Thursday, July 25, 2013

Rainwater Harvesting in a Govt School in Bijuwara, Bangalore

An initiative by Samyukth Iyer Sequeira - a grade 6 student studying in the Singapore American School - to facilitate access to water for school children in rural Bangalore, has resulted in the commissioning of a rainwater harvesting system in Govt Primary High School in Bijuwara which is around 55 kms from Bangalore city.

The school has two one storey buildings with roof area around 1250 and 800 sq ft respectively. The village Panchayat supplies water once in around 15 days and this is stored in a sump which is around 4000 litres in capacity. There is also a surface level storage tank which currently is in a state of disuse. The daily water consumption is around 1500 litres which is mainly used for toilet flushing, vessel washing and cooking.

By tapping the rooftop from the two buildings, it is possible to harvest a total of 154 KL of water annually assuming an annual rainfall of 900 mm. The downpipes from the two building would be led to a filtration chamber which is then led to a storage tank.

Some of the work in progress pictures:










 






Wednesday, July 24, 2013

An open letter from the students of Government School in Hanumanahalli, Mulbagal Taluk

Ashwin an Intern with BIOME Trust (selected as part of the Earthian program by WIPRO) is working on testing water samples for fluoride in the Kolar district. Grama Vikasa in Devarayasamudra is helping us enable this. So far he has visited 300 villages and has tested samples from 270 ground water sources. We will be sharing the results shortly. In the meanwhile he has engaged with school children and finds them to be very enthusiastic and diligent in testing water samples for fluoride. Children have the highest number of cases of dental fluorosis and are most affected. Here is an open letter to "concerned authorities" to take some action - written and signed by all students of the class

If you can read the "Kannda script" do read the letter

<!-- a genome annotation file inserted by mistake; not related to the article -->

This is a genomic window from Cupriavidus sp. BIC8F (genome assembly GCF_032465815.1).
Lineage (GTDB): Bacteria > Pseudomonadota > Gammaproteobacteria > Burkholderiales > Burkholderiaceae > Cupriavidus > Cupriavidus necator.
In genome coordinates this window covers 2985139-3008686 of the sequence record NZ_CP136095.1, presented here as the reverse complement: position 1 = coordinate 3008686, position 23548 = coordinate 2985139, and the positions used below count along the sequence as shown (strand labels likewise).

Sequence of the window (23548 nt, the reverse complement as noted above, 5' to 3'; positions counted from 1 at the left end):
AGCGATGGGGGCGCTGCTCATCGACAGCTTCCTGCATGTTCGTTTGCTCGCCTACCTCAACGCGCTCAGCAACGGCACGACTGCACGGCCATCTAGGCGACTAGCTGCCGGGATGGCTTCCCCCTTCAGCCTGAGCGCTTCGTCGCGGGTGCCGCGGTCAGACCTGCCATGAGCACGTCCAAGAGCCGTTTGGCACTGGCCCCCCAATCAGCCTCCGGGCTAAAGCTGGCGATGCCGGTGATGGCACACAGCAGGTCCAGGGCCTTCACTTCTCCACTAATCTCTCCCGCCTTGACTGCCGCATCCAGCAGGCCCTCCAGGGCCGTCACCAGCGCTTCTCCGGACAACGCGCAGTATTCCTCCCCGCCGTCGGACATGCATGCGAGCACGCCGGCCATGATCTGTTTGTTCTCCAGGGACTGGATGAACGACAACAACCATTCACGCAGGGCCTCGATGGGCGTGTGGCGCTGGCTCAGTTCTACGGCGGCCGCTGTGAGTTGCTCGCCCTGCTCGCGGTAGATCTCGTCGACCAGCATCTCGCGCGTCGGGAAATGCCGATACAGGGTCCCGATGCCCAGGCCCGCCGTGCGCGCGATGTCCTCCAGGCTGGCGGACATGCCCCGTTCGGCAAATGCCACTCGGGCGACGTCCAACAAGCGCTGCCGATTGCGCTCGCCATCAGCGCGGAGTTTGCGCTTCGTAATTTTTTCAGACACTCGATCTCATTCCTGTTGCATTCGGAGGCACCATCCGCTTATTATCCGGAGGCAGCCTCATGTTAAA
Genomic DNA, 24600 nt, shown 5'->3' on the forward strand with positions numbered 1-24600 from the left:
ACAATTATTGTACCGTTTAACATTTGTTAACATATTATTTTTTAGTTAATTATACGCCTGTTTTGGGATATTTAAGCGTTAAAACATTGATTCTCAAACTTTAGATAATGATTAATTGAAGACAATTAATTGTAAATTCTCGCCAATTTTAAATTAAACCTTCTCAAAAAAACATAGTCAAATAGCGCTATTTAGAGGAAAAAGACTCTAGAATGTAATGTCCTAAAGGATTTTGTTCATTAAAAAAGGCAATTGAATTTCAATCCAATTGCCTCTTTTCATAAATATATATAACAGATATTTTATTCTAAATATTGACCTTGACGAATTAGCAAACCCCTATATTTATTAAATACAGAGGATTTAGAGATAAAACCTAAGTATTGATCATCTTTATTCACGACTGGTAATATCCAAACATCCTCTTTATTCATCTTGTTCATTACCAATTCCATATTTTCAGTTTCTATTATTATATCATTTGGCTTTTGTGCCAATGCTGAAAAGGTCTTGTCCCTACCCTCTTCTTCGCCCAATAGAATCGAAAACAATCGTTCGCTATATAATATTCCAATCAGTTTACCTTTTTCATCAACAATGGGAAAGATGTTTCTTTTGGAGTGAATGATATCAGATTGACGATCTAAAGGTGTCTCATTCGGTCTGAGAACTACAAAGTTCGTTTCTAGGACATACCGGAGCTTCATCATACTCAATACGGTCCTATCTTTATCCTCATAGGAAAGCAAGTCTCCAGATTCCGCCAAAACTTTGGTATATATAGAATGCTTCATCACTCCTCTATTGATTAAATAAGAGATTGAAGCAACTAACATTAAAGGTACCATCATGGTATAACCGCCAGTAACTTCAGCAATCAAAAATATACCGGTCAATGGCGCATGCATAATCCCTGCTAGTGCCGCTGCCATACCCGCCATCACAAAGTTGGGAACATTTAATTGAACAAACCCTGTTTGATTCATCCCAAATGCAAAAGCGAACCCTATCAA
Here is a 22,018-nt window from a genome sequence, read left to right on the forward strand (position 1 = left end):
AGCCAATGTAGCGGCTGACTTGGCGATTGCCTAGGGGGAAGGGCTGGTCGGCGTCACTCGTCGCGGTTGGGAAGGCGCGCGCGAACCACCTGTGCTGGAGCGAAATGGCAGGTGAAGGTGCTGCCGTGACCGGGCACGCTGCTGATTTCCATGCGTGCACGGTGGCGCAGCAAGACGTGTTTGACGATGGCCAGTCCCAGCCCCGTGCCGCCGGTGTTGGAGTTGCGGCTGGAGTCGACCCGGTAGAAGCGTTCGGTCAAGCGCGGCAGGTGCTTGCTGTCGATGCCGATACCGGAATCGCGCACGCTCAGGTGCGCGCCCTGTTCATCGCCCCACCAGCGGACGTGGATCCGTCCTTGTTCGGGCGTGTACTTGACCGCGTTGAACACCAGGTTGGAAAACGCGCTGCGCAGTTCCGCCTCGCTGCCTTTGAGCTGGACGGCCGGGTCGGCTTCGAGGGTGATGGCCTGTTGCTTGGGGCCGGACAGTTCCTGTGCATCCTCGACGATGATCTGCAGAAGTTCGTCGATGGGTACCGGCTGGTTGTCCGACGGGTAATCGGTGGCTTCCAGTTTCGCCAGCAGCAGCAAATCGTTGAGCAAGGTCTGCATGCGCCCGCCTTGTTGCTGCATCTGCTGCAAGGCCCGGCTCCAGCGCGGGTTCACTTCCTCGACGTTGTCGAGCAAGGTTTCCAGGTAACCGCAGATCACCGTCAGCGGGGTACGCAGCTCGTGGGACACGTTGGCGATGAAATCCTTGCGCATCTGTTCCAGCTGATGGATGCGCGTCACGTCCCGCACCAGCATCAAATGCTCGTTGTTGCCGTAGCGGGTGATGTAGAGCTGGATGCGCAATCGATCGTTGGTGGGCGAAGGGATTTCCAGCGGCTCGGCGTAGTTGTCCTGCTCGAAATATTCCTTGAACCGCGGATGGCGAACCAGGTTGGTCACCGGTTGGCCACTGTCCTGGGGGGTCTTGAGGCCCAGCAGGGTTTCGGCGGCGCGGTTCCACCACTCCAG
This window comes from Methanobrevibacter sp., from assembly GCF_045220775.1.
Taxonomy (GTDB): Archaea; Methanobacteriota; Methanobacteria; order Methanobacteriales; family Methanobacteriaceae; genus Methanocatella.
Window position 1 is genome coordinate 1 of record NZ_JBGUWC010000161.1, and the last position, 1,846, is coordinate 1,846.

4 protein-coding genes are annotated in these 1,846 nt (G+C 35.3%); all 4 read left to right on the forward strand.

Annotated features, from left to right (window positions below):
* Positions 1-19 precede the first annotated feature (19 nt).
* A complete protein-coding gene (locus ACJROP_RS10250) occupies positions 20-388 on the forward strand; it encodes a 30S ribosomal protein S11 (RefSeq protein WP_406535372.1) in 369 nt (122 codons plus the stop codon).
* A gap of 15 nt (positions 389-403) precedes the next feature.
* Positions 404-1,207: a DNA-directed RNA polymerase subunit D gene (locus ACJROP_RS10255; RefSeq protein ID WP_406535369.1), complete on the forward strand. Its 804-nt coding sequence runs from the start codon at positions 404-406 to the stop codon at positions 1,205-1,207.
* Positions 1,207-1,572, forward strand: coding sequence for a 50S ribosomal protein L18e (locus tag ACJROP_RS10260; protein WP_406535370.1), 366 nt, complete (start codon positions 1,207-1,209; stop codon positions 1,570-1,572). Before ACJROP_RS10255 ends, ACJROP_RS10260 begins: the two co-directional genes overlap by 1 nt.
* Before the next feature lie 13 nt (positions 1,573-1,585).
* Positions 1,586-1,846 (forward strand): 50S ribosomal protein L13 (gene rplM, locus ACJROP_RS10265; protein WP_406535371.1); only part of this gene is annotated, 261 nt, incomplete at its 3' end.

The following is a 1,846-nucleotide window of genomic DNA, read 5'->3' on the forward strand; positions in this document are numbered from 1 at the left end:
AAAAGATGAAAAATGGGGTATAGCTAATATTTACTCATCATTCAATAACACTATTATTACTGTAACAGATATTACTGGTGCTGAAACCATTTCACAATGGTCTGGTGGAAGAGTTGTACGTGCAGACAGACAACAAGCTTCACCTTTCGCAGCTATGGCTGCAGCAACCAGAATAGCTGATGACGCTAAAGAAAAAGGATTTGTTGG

Saturday, July 20, 2013

A report on Groundwater Recharge in the Jakkur Lake : Written by Pia

Pia, an intern with BIOME Trust evaluates possibilities and risks with sewage water reuse. She does this in the context of the Jakkur lake in the North of Bangalore. The aim of the project was to study the nitrate levels of the treated water flowing through Jakkur Lake from the BWSSB sewage treatment plant situated at the inlet, and thereby value the function of the lake as a wastewater treatment and a groundwater recharging system.

The full file is here :

Tuesday, July 16, 2013

Core Cutting : A specialised job

Job done - see the neat hole on the top
Rainwater harvesting implementation often involves core cutting. Core cutting is done so as to put the rainwater pipe into an existing concrete sump. Core cutting or Concrete cutting is a process of controlled sawing, drilling and removal of concrete performed by skilled operators using special saws that use diamond impregnated blades.This method leaves a smooth attractive finish and utilizes water so as not to create any dust or mess. 

In Bangalore there are specialized workers and groups that do just this. Even reputed builders make use of their services. It requires for the worker to be strong and skilled as the equipment is heavy and requires a certain degree of strength and finesse to use the same. Once the "core" comes out, the pipe is fixed and water proof plastering is done on the inside as well as outside to prevent any leakages

It takes more than an hour (and a lot pf patience and hard work) to drill through 20 inches of concrete. Pictures and Video from a recently completed job

video



Marking the location for the core cutting
The Extracted Core
Core cutting in progress
Removing the core

Water for cooling
Hoisting and fixing the equipment








Monday, July 8, 2013

Deccan Herald on World Water Day


BIOME Trust at the EPGP Seminar Series at IIM-Bangalore


BIOME Trust engages with students of  a full time management programme at IIM Bangalore on "Bangalore and its Water Problems and Solutions" as part of a Seminar Series

The students are part of a  full-time Executive Post Graduate Programme (EPGP) which is an intensive one year residential programme at IIM Bangalore created specifically for professionals with remarkable track records and five to fifteen years of work experience in a wide range of industries 

The EPGP Seminar Series provides a platform for students to engage with eminent personalities from different walks of life - artists, scientists, media figures and representatives of NGOs. Organized by the EPGP students themselves, the seminars take place throughout the year approximately once every fortnight.  More details here : http://www.iimb.ernet.in/postgraduate/epgp